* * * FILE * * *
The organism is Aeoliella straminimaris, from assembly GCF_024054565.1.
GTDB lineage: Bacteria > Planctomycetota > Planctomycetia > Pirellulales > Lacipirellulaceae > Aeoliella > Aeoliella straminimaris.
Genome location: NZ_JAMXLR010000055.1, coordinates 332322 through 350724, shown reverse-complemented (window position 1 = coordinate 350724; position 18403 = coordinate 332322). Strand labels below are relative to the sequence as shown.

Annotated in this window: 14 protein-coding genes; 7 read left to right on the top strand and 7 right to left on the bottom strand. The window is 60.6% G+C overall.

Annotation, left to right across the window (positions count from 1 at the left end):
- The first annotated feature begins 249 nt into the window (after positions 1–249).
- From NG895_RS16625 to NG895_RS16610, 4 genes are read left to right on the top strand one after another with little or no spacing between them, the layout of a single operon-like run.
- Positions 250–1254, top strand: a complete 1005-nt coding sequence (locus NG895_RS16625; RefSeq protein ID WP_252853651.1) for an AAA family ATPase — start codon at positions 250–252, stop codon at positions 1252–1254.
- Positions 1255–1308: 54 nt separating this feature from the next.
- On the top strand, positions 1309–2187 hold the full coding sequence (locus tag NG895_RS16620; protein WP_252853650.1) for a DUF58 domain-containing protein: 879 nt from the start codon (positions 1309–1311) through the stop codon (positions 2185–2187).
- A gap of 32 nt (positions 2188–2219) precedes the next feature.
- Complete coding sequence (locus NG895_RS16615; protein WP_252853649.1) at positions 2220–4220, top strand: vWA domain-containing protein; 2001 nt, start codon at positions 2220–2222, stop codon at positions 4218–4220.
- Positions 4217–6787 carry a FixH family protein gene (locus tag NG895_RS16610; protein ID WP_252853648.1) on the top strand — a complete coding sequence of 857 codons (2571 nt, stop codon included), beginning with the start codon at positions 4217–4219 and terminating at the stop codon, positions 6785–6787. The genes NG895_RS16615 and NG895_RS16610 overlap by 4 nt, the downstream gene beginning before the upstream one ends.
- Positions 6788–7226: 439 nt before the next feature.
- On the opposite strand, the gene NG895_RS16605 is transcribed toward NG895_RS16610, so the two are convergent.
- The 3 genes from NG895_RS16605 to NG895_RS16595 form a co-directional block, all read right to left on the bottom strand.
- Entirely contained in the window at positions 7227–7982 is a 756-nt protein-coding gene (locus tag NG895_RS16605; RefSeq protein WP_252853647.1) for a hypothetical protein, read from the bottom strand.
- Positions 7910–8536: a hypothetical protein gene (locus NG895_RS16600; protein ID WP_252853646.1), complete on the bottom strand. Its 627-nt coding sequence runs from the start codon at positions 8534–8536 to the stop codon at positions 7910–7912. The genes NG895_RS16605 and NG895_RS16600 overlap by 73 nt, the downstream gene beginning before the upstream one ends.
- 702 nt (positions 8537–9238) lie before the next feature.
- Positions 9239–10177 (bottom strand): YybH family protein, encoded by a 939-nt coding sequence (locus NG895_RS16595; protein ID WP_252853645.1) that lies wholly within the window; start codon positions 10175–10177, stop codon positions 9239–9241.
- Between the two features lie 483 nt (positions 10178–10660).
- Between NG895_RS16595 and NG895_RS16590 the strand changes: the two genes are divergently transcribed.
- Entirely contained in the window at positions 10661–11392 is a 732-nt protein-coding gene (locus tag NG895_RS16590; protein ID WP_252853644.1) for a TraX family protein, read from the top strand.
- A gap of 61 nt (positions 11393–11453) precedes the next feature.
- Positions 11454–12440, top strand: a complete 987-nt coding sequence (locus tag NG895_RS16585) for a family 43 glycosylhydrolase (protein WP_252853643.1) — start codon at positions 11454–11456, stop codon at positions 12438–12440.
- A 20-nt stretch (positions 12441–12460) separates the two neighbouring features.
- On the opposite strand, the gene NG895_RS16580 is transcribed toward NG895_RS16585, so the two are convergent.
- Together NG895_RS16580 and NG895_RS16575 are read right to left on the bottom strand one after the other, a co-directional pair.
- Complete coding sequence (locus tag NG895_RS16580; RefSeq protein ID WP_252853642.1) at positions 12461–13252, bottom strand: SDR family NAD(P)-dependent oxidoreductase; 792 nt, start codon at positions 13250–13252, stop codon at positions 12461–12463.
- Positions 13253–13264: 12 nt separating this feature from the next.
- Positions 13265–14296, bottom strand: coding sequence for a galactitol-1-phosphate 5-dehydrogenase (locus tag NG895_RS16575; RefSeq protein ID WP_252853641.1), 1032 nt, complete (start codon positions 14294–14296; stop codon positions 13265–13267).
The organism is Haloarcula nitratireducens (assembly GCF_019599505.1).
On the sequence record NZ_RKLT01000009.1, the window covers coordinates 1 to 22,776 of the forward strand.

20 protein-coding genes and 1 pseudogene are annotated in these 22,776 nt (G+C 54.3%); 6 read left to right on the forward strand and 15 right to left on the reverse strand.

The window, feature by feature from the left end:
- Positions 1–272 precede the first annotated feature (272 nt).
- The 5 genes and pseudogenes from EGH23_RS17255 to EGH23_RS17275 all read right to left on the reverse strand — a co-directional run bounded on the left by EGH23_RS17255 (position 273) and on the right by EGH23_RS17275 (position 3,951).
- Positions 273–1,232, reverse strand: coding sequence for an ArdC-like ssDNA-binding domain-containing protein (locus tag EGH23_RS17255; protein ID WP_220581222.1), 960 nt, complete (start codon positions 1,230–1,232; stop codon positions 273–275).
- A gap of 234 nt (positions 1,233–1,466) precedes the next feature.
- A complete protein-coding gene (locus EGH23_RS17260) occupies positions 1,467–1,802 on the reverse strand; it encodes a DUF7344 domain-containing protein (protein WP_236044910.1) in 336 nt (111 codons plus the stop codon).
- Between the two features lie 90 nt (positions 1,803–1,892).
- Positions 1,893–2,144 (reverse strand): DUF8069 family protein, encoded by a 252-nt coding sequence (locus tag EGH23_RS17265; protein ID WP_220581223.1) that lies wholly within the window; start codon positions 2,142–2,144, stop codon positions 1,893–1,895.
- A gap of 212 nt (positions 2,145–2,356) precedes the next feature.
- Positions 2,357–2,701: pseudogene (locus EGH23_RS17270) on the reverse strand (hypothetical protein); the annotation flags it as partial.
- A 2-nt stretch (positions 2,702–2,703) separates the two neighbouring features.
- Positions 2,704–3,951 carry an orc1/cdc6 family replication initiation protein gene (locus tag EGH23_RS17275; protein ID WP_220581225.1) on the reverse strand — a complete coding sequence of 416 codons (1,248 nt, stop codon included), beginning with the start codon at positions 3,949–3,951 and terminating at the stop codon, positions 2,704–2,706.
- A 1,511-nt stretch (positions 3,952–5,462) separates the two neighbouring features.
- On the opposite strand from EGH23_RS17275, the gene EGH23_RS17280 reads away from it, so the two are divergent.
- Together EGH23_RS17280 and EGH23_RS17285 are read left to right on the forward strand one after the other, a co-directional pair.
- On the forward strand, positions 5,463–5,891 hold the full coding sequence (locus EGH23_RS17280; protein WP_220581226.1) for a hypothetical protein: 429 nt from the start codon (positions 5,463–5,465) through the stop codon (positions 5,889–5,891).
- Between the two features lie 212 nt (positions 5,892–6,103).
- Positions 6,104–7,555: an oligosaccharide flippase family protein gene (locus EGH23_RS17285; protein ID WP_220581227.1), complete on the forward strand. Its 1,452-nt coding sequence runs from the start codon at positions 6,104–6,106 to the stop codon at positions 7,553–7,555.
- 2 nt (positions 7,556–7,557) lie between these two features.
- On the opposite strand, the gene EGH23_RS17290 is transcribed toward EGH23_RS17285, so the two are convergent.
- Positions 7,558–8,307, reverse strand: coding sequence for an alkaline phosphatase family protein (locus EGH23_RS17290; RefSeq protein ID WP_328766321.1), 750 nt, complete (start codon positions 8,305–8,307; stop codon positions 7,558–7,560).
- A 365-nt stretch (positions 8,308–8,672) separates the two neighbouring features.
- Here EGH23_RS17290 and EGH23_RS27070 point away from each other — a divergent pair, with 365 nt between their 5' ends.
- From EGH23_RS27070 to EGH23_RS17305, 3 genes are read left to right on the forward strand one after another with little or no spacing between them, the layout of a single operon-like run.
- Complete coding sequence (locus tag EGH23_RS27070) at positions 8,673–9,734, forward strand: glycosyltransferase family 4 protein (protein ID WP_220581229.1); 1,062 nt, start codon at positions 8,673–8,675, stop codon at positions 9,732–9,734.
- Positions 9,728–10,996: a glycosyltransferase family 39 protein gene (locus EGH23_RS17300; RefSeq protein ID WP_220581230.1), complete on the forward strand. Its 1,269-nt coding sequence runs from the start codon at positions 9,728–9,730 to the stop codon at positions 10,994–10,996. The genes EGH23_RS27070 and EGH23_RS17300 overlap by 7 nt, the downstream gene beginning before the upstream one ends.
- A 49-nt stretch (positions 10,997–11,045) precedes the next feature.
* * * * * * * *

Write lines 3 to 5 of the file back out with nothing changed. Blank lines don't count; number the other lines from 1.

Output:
Genome location: NZ_JAMXLR010000055.1, coordinates 332322 through 350724, shown reverse-complemented (window position 1 = coordinate 350724; position 18403 = coordinate 332322). Strand labels below are relative to the sequence as shown.

Annotated in this window: 14 protein-coding genes; 7 read left to right on the top strand and 7 right to left on the bottom strand. The window is 60.6% G+C overall.

Annotation, left to right across the window (positions count from 1 at the left end):